I approached my wife and asked her what the intense conversation was about. Where they having early marital / adjustment problems? My wife wouldn’t answer, just saying it was private.
A few hours later after we retired for the evening my wife’s cell phone rang. She groggily answered and quickly entered a rapid fire conversation in Hebrew that I couldn’t follow. After it ended I asked her what in the world is going on? Though she tried to avoid telling me, after a bit I was able to get it out of her.
Here’s what she told me…
The kallah (bride) is the oldest sister in the family. The mother, being from a very traditional very modest Jewish sephardi culture, simply never talked to her daughter about adult marital things. Apparently neither did her kallah-teacher, who teaches the Jewish laws of marital purity (times when a couple may not be intimate).
When her husband approached her to perform marital relations, she’d never heard of it. When he said he wanted to, well you know, she thought he was crazy!
Though he was rather innocent himself, never having had marital relations, he did know the technical aspects. When he described to her what should be done between a husband and wife, she thought he must be an animal for suggesting such a thing!
The conversation on our sofa was her asking my wife about normal activity between a husband and wife. Apparently the kallah felt my wife was the first woman she was comfortable enough to approach (or it being the 3rd day after the wedding, perhaps her husband’s insistence drove her to it). My wife’s struggle with Hebrew was because she simply didn’t know the words (in Hebrew) to refer to all the practicalities involved!
The late night call was to re-confirm that what her husband was about to do was indeed the right thing, appropriate and permitted.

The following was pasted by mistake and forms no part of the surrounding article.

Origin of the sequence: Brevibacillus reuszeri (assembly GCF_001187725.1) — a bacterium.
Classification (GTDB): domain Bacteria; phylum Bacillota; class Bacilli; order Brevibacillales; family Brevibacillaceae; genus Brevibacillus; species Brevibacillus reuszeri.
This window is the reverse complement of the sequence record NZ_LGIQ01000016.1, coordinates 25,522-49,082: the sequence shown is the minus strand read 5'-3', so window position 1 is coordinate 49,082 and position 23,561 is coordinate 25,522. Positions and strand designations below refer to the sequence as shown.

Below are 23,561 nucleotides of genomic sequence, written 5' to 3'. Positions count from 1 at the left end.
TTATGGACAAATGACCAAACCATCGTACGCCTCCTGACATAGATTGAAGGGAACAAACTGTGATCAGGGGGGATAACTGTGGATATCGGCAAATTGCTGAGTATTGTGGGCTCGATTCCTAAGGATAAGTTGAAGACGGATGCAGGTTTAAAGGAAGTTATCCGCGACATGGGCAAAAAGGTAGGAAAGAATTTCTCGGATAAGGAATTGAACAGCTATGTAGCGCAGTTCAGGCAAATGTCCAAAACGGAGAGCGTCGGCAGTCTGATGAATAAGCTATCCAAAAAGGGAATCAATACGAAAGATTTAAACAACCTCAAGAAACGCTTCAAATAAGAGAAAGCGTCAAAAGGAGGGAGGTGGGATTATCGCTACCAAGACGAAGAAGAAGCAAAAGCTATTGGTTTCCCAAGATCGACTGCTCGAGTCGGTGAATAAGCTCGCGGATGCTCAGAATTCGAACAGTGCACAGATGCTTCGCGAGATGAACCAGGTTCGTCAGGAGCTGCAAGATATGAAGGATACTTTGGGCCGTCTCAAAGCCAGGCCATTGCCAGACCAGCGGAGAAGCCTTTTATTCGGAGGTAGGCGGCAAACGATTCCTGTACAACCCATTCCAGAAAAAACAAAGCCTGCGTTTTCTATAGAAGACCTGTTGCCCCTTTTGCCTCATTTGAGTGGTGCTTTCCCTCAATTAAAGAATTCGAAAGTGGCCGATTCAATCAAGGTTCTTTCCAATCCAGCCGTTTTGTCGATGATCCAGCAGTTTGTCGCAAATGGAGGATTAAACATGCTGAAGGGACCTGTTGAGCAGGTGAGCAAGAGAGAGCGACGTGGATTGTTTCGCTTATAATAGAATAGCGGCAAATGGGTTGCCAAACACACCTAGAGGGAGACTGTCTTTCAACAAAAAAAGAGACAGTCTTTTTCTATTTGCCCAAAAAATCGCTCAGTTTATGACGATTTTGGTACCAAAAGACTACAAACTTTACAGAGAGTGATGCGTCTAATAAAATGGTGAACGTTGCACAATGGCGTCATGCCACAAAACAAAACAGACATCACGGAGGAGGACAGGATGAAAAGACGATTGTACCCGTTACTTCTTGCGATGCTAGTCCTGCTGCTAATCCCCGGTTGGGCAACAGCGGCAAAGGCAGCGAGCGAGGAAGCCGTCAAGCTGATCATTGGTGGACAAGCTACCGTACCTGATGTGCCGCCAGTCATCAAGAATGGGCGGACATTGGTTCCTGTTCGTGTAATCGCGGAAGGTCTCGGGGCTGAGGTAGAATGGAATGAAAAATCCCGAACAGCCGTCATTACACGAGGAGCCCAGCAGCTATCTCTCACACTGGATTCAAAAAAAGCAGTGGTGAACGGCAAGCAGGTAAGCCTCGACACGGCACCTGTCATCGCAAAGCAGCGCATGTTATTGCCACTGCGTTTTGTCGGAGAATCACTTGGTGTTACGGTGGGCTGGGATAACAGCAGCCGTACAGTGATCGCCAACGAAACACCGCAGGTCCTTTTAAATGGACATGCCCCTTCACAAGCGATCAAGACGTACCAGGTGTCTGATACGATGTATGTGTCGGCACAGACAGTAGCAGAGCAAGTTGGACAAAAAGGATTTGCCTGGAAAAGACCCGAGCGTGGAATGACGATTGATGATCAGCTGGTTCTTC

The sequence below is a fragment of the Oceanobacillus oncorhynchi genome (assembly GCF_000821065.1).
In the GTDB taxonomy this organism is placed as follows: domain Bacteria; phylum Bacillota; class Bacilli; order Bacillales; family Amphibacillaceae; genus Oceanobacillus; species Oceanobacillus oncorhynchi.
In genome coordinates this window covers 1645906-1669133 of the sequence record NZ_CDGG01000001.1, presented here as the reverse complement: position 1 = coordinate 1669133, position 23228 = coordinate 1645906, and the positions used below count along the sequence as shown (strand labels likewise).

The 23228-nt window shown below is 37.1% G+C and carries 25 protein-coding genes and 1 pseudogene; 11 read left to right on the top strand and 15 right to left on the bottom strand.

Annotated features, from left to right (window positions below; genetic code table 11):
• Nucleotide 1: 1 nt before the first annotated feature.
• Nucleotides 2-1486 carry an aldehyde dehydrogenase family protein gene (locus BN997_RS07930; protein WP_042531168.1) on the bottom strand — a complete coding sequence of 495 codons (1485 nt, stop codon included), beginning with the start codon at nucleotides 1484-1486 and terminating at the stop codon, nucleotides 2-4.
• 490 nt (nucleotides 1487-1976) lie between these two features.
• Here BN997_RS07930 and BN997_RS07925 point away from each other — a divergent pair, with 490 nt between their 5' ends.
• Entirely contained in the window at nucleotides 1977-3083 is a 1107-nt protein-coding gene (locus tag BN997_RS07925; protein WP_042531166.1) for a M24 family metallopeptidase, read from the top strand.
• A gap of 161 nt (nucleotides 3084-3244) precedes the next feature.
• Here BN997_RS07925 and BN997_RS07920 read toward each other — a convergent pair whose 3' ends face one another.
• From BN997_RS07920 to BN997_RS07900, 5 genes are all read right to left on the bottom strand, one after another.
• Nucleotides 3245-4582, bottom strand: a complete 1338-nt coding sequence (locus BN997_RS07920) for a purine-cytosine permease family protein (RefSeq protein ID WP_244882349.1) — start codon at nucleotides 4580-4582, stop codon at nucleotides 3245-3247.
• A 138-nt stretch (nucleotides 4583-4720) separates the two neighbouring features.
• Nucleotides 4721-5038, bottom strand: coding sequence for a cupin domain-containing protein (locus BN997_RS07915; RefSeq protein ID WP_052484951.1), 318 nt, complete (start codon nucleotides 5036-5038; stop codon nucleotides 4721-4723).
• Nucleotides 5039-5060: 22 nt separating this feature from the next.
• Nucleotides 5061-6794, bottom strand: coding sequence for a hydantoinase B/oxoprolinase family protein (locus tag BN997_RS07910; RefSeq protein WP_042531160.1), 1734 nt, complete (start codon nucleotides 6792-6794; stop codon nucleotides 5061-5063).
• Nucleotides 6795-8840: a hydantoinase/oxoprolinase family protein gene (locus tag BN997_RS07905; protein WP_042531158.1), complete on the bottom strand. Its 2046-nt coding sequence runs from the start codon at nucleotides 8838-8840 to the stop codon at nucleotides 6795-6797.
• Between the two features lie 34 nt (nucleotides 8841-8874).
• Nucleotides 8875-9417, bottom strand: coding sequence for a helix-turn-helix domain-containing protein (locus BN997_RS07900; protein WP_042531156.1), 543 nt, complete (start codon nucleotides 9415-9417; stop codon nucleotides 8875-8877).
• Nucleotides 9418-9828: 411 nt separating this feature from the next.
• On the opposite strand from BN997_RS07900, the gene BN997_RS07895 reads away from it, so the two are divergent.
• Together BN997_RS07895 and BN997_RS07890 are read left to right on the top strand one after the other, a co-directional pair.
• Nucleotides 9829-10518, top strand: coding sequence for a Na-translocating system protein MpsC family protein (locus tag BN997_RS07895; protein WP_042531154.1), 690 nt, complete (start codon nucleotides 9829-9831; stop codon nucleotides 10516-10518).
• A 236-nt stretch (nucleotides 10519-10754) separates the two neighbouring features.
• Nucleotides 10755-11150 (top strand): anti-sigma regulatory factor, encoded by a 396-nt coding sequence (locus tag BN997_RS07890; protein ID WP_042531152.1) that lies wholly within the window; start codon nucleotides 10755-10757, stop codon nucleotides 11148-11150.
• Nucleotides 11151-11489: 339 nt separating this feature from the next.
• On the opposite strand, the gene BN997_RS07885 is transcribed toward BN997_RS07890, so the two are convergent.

For most hearing this story, it’s shocking. But why? Is it really so strange to think that until a young woman (or young man) is about to enter a healthy marital relationship they shouldn’t need to know the mechanics of marital relations? Is it really so strange to to believe there is (or was) a 20 year old woman who didn’t know about “it”?
Innocence is one thing that can’t be returned. It can be taken away, it can be torn away, destroyed, damaged, corrupted. Or it can be proper and appropriate.
Today we seem to be forced to teach our young children about body parts that should not be touched, about people (anyone) who may act inappropriate, about not trusting anyone, not appearing the wrong way, not drawing the wrong attention. We chip away at their innocence bit by bit, both in the name of protection and in the name of defense against an increasingly gender-intense surrounding society.
Innocence has it’s place, it shouldn’t be lost too soon or until appropriate in an appropriate setting. I’m saddened to have had to chip away at my own children’s and feel this corruptive influence pervading modern society [and leaking into religious society].
We don’t live in the garden, but neither to we have to embrace corruption.
[ The last I heard from them, the young couple had a good marriage and had been blessed with children. ]